How to: acquire and enjoy a gigantic American flag, find that screw you just dropped on the ground, and Michael Schur from “The Office” and “Parks and Recreation” joins us to talk about how to turn an idea into a TV show. Also: a correction.
“I always dreamed of going to New York, and to Vancouver, because I liked the word Vancouver. And New York City is a soup of people in the world.”—Why Brazilian Sinomar Godois Tavares decided to hop on a motorcycle with his girlfriend and go from Brazil to Alaska and then back to Brazil (stopping in New York.)
I was listening to this interview from 1998 with Ray Charles this morning for some writing I’m doing for work. I hadn’t heard it before. It’s really, really just lovely. If you’ve got some time this morning — and want something streaming through your headphones — check it out.
“Kids who learn two languages young are better able to learn abstract rules and to reverse rules that they’ve already learned. They’re less likely to have difficulty choosing between conflicting possibilities when there are two possible responses that both present themselves. They’re also better at figuring out what other people are thinking, which is probably because they have to figure out which language to use every time they talk to somebody in order to communicate.”—A neuroscientist explains the benefits of bilingualism today on Fresh Air.
“When you’re planning a tea party, you can’t be acting like a fighter pilot. You have to be acting like a lady having a tea party. So pretending is one of the earliest types of exposure most kids get to planning and organizing their actions. And the more you practice that, the better you’re going to be at it.”—Two neuroscientists explain how playtime actually can help you immensely later in life.
“When there was a pushback later about enhanced interrogation techniques, we were giving alleged facts that enhanced interrogation techniques [like waterboarding] produced a lot of actionable intelligence that saved lives. We were told that Abu Zubaydah, after being waterboarded, identified Jose Padilla as the alleged dirty bomber and that Khalid Sheikh Muhammed was the mastermind behind 9/11. The problem with this [was that] these allegations were totally false because Abu Zubaydah gave this information well before these advanced interrogation techniques were applied.”—On today’s Fresh Air, a conversation with an former FBI interrogator who says the government missed key opportunities because of mismanaged interrogations and dysfunctional relationships.
“Maggie Bailey, the “Queen of the Mountain Bootleggers,” died on Dec. 3 of complications from pneumonia. She was 101. The Kentucky distiller and local legend began selling moonshine when she was just 17 years old. Wearing a uniform that said “National Distillery” on the breast pocket, Bailey continued working well into her 90s. Bailey was so well regarded in Harlan County, Ky., that juries often refused to find her guilty of illegally selling alcoholic beverages. Law enforcement officers also admired the canny bootlegger; U.S. District Judge Karl Forester even described her as an expert on search and seizure laws. “She was very adroit. She had a million different places to hide it. She had a labyrinth of buildings all around her dwelling,” said Eugene Goss, an attorney who represented Bailey. Bailey did serve two years at a federal reformatory for women in West Virginia from 1941 to 1943 for selling moonshine. The federal indictment against her said she had 150 half-gallons of illegal alcohol on hand when she was charged. Bailey was a self-educated woman and a voracious newspaper reader. Despite her less-than-legal occupation, friends said she lived simply and often gave coal and food to poor families in the area.”—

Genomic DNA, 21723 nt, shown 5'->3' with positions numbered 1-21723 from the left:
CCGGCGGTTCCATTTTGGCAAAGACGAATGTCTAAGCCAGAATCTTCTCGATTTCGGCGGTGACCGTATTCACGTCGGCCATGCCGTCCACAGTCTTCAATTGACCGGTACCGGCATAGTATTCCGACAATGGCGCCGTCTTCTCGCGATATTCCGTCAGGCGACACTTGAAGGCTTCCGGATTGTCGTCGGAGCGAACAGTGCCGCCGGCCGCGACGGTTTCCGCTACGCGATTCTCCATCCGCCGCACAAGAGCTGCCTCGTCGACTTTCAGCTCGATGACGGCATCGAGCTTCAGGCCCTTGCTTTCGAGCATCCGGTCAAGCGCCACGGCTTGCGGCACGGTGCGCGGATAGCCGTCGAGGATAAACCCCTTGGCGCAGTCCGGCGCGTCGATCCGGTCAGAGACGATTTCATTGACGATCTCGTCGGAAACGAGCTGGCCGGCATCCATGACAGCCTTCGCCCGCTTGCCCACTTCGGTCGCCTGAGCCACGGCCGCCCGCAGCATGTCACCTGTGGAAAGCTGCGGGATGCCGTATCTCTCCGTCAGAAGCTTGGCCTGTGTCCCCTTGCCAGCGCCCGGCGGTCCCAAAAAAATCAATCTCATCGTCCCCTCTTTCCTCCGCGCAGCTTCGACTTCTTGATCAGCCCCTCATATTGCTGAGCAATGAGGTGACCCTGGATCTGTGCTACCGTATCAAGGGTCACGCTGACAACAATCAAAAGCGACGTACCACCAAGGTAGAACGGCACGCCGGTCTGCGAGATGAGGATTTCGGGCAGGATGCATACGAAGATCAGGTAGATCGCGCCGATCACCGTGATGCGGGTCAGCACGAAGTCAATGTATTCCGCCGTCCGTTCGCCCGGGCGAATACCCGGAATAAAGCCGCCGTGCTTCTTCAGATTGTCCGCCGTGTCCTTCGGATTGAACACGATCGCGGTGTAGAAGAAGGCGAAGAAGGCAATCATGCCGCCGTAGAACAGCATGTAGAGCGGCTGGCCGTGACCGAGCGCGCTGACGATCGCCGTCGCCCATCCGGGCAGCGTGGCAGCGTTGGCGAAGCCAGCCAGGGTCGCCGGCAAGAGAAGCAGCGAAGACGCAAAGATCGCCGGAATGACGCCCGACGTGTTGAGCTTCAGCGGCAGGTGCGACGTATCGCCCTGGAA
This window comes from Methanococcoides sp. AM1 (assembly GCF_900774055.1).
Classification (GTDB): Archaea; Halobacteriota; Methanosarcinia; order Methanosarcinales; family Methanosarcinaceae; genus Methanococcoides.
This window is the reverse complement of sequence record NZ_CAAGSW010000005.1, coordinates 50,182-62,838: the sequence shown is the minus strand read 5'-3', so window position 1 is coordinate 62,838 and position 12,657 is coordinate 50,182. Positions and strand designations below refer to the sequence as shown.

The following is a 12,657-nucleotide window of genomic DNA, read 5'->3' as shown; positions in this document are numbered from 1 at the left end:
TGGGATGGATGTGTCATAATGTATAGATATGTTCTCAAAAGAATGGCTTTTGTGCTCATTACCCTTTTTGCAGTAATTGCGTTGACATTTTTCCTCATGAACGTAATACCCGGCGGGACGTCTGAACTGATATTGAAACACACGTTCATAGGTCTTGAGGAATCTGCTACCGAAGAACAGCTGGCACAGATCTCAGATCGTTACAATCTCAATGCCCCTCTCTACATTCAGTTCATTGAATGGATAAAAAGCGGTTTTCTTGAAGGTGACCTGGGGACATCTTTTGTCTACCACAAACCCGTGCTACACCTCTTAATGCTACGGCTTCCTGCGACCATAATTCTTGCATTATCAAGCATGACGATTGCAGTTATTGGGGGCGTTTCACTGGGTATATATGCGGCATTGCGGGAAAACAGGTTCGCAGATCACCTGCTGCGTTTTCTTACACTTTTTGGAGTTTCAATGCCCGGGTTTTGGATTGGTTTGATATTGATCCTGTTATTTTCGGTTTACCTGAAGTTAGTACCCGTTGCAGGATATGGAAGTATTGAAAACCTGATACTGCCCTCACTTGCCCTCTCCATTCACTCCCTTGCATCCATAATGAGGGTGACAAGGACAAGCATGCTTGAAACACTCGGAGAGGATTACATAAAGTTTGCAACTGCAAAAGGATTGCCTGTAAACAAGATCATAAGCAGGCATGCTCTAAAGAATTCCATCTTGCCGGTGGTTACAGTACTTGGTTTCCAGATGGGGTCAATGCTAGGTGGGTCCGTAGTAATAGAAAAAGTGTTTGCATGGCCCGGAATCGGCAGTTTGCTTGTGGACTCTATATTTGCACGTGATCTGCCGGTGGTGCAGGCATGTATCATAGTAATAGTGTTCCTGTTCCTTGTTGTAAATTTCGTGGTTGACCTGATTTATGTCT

Cool detail of the night: I just found out that Justified’s Mags Bennett is based on a real person. You can listen to npr’s story on Harlan bootlegger Maggie Bailey HERE.
In this show, we return to people who’ve been on This American Life in the last ten years, whose lives were drastically altered by 9/11, including Hyder Akbar, an Afghan-American teen who moved to Afghanistan after his father was tapped to become governor of Kunar province there.
How far out do you plan your stories? Also, what do I have to do to join your team? Is there, like, an obstacle course? Mystical quest? Other?
It really depends on the news cycle. We’ll reschedule if there’s breaking news and we can turn around an interview the same day. But I have a pretty good sense of the next 3-4 weeks….usually. There are gaps for news coverage…
As for your second question, you fill out an application on the WHYY website when there is a job available. (There’s a posting right now for a part-time associate producer.) I don’t remember an obstacle course…just an interview with Terry.